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Ford has own brake problems, as Toyota Prius deals with feds

The 2010 Ford Fusion Hybrid was on display

The 2010 Ford Fusion Hybrid was on display in November at the Ford Product Design Center in Dearborn, Mich. The automaker says it will charge a base rice of $19,270 for its revamped Fusion midsize car and $27,270 for a hybrid gas-electric version. (November 2009) (Credit: AP File)

With the current frenzy surrounding the brake problems confronting Toyota, it looks like Ford Motor has some of its own. Ford says it is will send out notices to all the Mercury Milan and Ford Fusion gas-electric hybrid owners because its regenerative breaks gives drivers "the impression" the brakes have failed.

Ford says the problem occurs during transition between the regular braking system and the regenatvie braking system, but at no time are drivers without brakes.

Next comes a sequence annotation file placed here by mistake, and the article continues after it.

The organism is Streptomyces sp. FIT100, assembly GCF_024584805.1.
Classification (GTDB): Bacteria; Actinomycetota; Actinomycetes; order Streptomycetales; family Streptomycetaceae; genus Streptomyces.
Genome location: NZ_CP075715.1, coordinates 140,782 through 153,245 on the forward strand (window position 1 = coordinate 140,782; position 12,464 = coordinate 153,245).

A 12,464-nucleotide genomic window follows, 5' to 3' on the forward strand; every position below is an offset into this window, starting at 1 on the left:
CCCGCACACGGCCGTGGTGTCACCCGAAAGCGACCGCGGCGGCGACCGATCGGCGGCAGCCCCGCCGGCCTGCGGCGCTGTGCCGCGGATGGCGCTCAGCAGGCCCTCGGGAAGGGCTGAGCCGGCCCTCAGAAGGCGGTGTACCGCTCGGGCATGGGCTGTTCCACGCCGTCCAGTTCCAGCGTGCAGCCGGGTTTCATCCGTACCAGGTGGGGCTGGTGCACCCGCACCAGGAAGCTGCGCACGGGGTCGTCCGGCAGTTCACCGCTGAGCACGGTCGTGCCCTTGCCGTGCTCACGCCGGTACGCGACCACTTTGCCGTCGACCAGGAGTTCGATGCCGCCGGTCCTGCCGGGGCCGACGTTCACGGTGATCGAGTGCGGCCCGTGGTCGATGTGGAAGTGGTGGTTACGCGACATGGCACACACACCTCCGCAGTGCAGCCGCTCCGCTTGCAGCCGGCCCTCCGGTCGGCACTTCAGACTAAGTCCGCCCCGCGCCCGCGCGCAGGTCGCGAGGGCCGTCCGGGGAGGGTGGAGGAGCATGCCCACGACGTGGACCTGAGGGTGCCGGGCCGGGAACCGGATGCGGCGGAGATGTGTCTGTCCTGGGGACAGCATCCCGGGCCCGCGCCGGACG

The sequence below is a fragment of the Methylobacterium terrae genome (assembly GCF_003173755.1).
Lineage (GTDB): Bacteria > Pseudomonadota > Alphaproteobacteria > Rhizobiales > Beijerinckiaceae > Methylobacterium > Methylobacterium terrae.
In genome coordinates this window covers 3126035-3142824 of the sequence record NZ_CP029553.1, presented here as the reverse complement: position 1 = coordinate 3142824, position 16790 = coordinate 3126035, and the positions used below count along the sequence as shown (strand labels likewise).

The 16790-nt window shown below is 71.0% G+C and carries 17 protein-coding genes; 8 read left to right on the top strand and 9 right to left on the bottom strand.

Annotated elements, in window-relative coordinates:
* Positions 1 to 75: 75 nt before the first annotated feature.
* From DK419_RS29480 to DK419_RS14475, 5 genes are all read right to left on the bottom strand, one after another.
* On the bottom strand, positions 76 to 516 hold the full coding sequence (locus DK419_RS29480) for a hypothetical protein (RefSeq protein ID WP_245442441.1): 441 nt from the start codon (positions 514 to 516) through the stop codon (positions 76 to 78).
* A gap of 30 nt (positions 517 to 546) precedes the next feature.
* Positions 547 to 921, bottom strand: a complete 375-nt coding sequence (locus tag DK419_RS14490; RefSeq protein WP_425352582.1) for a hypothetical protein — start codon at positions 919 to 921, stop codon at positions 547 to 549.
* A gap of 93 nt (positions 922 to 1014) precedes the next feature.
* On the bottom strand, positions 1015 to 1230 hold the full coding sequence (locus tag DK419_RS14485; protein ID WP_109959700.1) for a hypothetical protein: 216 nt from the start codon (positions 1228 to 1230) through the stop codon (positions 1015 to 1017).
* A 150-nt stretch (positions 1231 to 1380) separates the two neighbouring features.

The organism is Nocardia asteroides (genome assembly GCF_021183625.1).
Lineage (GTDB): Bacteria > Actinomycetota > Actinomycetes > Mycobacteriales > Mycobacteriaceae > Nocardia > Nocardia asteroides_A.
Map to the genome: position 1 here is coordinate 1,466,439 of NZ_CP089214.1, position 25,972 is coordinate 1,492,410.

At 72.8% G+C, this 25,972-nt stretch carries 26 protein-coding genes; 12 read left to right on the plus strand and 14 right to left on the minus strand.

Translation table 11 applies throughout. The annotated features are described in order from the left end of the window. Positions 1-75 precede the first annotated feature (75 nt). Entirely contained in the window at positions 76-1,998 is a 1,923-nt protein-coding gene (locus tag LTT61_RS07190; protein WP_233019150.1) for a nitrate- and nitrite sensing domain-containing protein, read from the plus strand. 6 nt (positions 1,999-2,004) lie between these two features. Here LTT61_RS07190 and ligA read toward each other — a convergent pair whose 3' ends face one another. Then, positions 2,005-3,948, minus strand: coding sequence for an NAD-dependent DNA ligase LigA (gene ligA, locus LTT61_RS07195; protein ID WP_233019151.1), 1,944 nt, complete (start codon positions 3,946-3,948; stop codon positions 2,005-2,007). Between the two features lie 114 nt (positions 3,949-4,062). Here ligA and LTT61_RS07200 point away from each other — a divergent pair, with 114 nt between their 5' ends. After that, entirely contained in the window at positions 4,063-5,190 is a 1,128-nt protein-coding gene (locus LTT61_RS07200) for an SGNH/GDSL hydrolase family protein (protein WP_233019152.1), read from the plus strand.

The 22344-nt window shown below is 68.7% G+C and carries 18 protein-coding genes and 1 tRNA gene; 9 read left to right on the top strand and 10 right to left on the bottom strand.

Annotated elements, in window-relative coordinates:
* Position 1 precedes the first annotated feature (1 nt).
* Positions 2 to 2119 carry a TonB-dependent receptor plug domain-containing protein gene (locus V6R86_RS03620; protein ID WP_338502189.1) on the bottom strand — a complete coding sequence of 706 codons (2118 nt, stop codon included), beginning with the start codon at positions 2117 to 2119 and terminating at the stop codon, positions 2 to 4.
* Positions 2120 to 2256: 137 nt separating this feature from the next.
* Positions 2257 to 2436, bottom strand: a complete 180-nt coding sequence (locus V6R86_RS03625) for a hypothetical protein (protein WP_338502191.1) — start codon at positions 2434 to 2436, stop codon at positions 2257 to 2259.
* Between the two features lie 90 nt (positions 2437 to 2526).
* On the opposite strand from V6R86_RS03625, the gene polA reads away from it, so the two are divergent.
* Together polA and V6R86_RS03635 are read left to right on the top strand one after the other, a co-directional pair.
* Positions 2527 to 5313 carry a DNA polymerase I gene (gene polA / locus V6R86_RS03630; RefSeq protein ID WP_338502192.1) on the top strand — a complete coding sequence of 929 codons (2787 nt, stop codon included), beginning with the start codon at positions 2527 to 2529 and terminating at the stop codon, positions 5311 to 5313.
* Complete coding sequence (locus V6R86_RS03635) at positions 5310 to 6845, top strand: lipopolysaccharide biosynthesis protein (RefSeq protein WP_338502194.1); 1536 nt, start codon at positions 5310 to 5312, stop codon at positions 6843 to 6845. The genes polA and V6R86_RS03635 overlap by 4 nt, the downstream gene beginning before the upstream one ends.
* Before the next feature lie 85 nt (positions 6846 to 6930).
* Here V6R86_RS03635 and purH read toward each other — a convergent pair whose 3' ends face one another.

Ford spokesman Said Deep said the vehicles maintain full braking capability, but “some people may perceive that condition as a loss of brakes.”

The company has developed a software fix that changes the pedal feel so it doesn’t drop, Deep said. That software change is already on all vehicles produced since Oct. 17.

Regenerative brakes capture energy from braking to help recharge a hybrid's battery.

I guess the 49 auto journalists who recently voted the Ford Fusion Hybrid the 2010 Car of the Year, didn't mind the sketchy brakes.

Ford said this affects 17,600 vehicles and said it plans to send customers with affected vehicles a notice in the mail to have the software reprogrammed by dealers at no charge.


Photos: North American International Auto Show in Detroit

Photos: Long Islanders show off their classic cars

The 2010 Ford Fusion Hybrid was on display in November at the Ford Product Design Center in Dearborn, Mich. (AP Photo)

 

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